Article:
Charles Moore's Mailbag

WordPerfect Advice, AirPort via USB, Browser Feedback, the TextEdit Service in OS X, and More

Charles Moore - 2003.01.06 - Tip Jar


From G. Richter

HI - I have a new OS X Mac, and I need WordPerfect for a specific school job. I have Mac Link Plus, but I can't get it to open documents in WordPerfect. Do you know where I can purchase it? I tried the website I found on your website, but it said it couldn't be found on my server. I would be happy to purchase the program, but it isn't available anymore, and it has to work on my OS X. HELP. Any ideas? Thank you very much.

G. Richter


You can't buy WordPerfect new anywhere. Corel has discontinued it. You might find a copy for sale at a flea market, yard sale, or on eBay.

Try here <> or here <>.

This place <> still had it the last time I looked, but you need a student password to initiate the download.


Bad WordPerfect Advice

From Richard Berg

A nice lady, Nancy Egner, wrote you asking about WordPerfect 3.5. She asked if it would run under OS X.

You replied, that WordPerfect is not "ideal". Great. She didn't ask that question. My experience with WordPerfect 3.5e tells me that it is a pretty good word processor. It does spell checking on the fly and has a built in grammar checker.

So what makes Nisus Writer any better? I have tried it, and its interface seems rather quirky to me, to say the least. And it runs under classic mode just like WordPerfect. Your statement implying WordPerfect has no grammar checker is just plain incorrect.

So why buy Nisus Writer when WordPerfect is free? Given its price, it might well be "ideal" for many people.

No development since 1997? Not quite correct. Someone at Corel (Mac fans there?) has put out at least two patches to 3.5e since it was introduced, and those patches help a lot. My patched version of 3.5e works faultlessly in classic mode under OS X 10.2.2. There is really only one feature that I miss - several levels of undoes. Otherwise, it runs pretty well and without the bloat that I see in other word processors.

I currently run OS X, but many people in our office are on Macs mostly running OS 9. At some point we are going to have upgrade everyone to OS X and to purchase an OS X compatible word processor, but I haven't seen anything in Nisus that would make me look favorably upon it. Yeah, I will give it another look when I get closer to making the switch to OS X, but right now the leading contender is, of all things, MS Word, even with its expense and bloat. We might even stay with WordPerfect for a while, since it runs so well in classic mode.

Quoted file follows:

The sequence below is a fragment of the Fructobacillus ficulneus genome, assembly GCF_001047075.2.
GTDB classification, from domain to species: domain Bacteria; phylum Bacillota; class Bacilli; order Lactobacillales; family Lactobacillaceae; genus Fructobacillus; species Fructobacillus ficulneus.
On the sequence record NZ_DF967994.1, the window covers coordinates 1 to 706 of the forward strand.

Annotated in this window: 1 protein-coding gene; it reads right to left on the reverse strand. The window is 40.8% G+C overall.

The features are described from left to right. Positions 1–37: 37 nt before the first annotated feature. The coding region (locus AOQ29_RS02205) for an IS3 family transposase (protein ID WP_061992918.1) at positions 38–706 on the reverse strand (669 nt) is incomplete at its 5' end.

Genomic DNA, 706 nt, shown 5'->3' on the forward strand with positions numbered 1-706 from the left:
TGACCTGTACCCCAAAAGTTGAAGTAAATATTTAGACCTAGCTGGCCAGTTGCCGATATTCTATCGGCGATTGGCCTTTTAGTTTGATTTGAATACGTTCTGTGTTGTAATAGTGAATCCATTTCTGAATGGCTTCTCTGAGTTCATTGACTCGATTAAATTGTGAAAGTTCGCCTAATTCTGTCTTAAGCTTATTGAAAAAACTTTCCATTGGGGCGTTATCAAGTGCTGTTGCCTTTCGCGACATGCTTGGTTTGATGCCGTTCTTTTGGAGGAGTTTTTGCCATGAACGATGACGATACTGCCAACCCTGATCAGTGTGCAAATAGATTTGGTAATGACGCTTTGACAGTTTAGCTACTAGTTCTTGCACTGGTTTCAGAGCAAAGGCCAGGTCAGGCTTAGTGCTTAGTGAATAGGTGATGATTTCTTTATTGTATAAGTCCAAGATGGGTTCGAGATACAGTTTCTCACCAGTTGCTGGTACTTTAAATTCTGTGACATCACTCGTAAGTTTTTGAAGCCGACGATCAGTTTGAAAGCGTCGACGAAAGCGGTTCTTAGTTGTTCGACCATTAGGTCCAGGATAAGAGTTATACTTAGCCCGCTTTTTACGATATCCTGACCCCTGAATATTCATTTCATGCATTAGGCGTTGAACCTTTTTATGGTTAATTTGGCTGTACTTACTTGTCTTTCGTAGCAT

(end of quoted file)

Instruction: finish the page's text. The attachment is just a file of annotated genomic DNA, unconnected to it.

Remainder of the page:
Hi Richard,

It wasn't my intent to dis WordPerfect. I was a very nice word processor in its day. However, that day is over. The only places you can get WordPerfect any more are a few residual download sites. There is no support from Corel.

Nisus, on the other hand, has a future. The new OS X version looks pretty slick, and the current Classic version is a powerful piece of work.

My comment on grammar checkers was not to the effect that WordPerfect doesn't have one, but rather than Nisus as a potential substitute does have one too, which was one of Nancy Egner's requirements.

BTW, there is a free version (4.1.6) of Nisus Writer available as well as an authorized download from Nisus Software. It has multiple undoes. ;-)

Other current word processors worth considering are Mariner Write, ThinkFree Write (good MS Office compatibility and cheap), and the newcomer from Israel, Mellel.

Personally, I find that Tom Bender's wonderful little text editor, Tex Edit Plus, does the job for about 95% of my word crunching.


Re: USB 802.11b

From Ed Hurtley

I want to thank you and Miscellaneous Ramblings readers Edward Nigles and Carlos Joaquin, for the information on the Belkin 802.11b adapter. I had looked at almost every manufacturer of USB 802.11b adapters except Belkin! After searching all over town, I finally found that CompUSA carries them, and I just finished installing it on my Rev B. iMac. It works like a charm. My recipe computer in the kitchen now has Internet access. :-)

Ed Hurtley, President & CEO
Rent-A-Geek, Inc.

Hi Ed,

Glad we were able to help, and thanks for the report. Belkin stuff is good and relatively inexpensive.


Special Gear

From Bob Friede


Happy New Year! I just ran across this site: <>

I've been using the Renaissance Mouse for many years, beginning with my recovery from a close scrape with Carpal Tunnel Syndrome. Looking around the site, I thought you'd be interested.

Bob Friede

Thanks Bob,



From Chris Smolyk


Like yourself, I have a special affinity for iCab, though it is not so stable for me, and I have not taken to Opera, though some of my friends really like it, especially on OS X.